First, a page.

They say that if you want to know a person, give them a slow Wi-Fi and they will reveal their true selves to you. Low Wi-Fi signals can be really vexing e.g. interruptions when you are on video/ audio calls or when the download fails mid-way. Wi-Fi is just radio waves, and many things can cause interference. But a strong Wi-Fi signal can give you faster performance and better coverage distance, so it’s important to properly position and configure your router for optimal signal strength. All you have to do is follow these simple steps:
1.Point the Antenna Up:
Routers generally have physical antennas that are adjustable. For maximum signal strength, position your router’s antenna vertically, pointing straight up. If you have two antennas, you won’t get better performance by pointing them in different directions.
2. Choose Best Router Position:
Move larger furniture against the wall of the room and remove mirrors from the room if possible.
If you have a large home or office, place the router close to the center to maximize coverage. If you position the router at one end of the building, you may have poor (or no) signal at the other end. For maximum coverage, the router should also be high up. Placing it on the floor is the worst location possible – place it on a high shelf, if possible. Don’t place the router on or near large metal or stone objects, such as metal shelves or filing cabinets. These can block the signal. Wood and plaster walls won’t cause any problems.
Microwave ovens, 2.4 GHz cordless phones, 2.4 GHz baby monitors all have the potential to interfere with a Wi-Fi signal. The solution? Move microwave ovens away from the device and as for the cordless phone, you might want to purchase newer 5.8 GHz cordless phones.
3. Choose the Best Wi-Fi Channel:
If you’re in an area with many different Wi-Fi networks — such as an apartment complex or a crowded neighborhood — other Wi-Fi networks are probably interfering with yours.
The best thing you can do is switch to a different Wi-Fi channel. You access this option on your router’s settings page — check your router’s instruction manual for instructions on how to do that. (If you don’t have the instruction manual, you can almost certainly find the instructions online.) Locate the Wi-Fi channel option in the router’s web interface and change it to a different channel with less interference.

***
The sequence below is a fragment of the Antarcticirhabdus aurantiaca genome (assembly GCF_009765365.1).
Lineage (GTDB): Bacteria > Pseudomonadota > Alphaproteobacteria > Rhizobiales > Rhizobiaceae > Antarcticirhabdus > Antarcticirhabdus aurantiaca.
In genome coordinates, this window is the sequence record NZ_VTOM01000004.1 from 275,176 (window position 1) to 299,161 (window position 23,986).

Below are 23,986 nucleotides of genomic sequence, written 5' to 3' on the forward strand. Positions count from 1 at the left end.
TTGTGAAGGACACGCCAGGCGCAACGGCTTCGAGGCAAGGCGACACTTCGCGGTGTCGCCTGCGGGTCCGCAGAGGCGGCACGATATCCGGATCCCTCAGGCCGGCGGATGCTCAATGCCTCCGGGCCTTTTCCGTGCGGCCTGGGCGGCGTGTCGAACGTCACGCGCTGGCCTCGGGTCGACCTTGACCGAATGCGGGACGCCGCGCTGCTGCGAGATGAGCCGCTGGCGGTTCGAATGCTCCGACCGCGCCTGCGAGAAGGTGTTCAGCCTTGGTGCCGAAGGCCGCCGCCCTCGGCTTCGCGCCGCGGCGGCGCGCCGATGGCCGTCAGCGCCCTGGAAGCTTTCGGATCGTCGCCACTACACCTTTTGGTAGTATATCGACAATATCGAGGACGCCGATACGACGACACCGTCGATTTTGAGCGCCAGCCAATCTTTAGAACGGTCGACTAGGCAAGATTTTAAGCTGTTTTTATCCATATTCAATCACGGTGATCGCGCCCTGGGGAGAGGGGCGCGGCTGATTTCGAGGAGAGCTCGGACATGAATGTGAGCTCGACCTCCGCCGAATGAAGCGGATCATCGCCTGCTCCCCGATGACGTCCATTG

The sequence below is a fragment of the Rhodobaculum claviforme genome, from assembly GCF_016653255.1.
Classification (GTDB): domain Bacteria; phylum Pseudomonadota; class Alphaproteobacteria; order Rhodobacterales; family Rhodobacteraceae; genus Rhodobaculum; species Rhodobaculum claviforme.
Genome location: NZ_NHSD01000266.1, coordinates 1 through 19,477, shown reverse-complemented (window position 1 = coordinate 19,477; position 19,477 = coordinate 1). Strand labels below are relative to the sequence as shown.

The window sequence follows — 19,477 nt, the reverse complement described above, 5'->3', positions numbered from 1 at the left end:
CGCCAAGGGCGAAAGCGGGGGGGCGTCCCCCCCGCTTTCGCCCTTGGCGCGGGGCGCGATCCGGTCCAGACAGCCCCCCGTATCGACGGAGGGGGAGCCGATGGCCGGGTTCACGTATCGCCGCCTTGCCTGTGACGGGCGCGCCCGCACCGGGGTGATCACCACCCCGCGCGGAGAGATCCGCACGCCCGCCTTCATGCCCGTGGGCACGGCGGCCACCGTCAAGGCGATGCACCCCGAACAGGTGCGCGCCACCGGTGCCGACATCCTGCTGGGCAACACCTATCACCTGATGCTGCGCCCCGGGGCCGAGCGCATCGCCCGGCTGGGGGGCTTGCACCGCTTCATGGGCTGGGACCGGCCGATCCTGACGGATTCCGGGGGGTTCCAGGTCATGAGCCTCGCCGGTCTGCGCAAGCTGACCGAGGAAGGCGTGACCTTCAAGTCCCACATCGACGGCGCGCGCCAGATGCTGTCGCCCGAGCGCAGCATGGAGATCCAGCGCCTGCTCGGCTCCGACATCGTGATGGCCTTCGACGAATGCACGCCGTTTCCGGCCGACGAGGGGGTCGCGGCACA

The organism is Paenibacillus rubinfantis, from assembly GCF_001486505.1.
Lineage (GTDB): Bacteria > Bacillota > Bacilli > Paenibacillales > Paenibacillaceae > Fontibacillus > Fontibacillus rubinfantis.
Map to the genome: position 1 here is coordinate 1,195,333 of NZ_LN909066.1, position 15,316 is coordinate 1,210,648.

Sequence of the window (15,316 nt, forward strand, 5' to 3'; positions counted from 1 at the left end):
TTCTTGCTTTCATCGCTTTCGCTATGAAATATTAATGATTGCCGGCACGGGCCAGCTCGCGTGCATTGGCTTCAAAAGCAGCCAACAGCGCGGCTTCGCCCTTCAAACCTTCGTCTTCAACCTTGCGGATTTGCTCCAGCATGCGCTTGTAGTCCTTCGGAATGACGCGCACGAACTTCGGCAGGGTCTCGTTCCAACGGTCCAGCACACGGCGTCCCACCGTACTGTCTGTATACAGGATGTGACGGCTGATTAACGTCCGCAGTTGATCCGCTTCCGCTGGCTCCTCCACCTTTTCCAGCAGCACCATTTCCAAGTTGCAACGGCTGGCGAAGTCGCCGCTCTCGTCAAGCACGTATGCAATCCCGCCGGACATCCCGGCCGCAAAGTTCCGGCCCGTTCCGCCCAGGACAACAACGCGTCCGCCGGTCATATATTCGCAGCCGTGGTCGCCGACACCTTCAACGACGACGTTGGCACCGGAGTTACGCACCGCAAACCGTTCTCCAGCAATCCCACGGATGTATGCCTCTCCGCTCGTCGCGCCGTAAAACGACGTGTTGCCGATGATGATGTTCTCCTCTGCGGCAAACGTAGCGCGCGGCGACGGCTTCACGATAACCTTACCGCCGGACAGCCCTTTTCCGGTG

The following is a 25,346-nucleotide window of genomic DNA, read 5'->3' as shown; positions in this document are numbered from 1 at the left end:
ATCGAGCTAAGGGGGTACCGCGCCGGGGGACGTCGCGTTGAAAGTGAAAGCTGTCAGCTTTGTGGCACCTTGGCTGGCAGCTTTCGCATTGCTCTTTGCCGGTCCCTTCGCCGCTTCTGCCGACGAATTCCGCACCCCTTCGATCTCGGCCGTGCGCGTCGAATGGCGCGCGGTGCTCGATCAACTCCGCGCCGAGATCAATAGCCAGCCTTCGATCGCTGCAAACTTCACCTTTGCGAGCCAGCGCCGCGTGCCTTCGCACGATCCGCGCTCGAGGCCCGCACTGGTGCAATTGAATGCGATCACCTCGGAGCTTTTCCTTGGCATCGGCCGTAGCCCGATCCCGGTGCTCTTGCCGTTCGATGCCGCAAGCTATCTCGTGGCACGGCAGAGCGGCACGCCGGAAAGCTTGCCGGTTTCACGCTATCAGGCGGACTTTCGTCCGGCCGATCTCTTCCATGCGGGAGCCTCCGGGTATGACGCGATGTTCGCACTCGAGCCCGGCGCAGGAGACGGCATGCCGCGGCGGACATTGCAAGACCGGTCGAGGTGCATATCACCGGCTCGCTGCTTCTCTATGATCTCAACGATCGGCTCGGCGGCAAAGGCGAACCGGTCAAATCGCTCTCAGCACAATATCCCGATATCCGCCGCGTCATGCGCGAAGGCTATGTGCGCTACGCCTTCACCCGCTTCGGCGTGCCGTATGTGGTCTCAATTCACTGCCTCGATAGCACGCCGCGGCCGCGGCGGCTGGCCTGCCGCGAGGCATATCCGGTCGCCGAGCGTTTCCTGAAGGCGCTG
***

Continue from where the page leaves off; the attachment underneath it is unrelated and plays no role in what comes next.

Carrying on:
It might take a little experimentation to find the best one, but you can get help choosing a Wi-Fi channel using the WiFi Analyzer app for Android phones and tablets, which will monitor the Wi-Fi networks near you and recommend the least-cluttered Wi-Fi channel for your network.
4. Update Your Firmware:
Perhaps your router just needs an update. Some newer models have a built-in upgrade button. Some models, particularly if they’re older, still require you to first find and download the firmware from the router manufacturer’s website. In fact, even if your wireless network isn’t ailing, you should just make it a point to update your firmware on a regular basis. You will get performance improvements, better features, and security updates that way.
5. Frequency Control:
Take a look at your network’s administrator interface to confirm if it is configured for optimum performance. If you have a dual-band router, you’ll likely get better signals by switching to the 5GHz band instead of using the more common 2.4GHz band. If nothing else, you will likely encounter less interference from other wireless networks and devices because the 5GHz frequency is not as commonly used. Switching is quite simple as you just have to enable it in the settings.
6. Quality of Service:
Most modern routers come with Quality-of-Service (QoS) tools to limit the amount of bandwidth that apps use. This is handy if you do lot of video streaming or use Voice over IP (VoIP) often. The last thing you want is to have your video or call quality degrade just because someone is downloading a gigantic video file from Youtube. You can, for example, specify which applications and services get priority, and set downloads at lower priority to prevent interruptions.
7. Replace Your Antennae:
If your router has a built-in antenna, adding an external version would be a good idea, as the latter tends to send a stronger signal. Many router manufacturers sell omnidirectional antennas, which send a signal to all directions, or directional ones, which send a signal in one specific direction. Directional are better for small spaces especially if the number of users is smaller.
8. Change Security from WEP to WPA/WPA2:
WEP and WPA/WPA2 are security algorithms that keep hackers from breaking into your network. The only problem is that WEP (“Wired Equivalent Privacy”) is a lot less secure than WPA/WPA2 (“Wireless Protected Access”). So if you’re still running your internet through WEP instead of WPA/WPA2, consider changing.
Most of the solutions in the article are either free or have very low cost, and utilize the features already built into your router. Get acquainted with your wireless network’s administrator interface, and you will be surprised to see how much faster and reliable your network can be.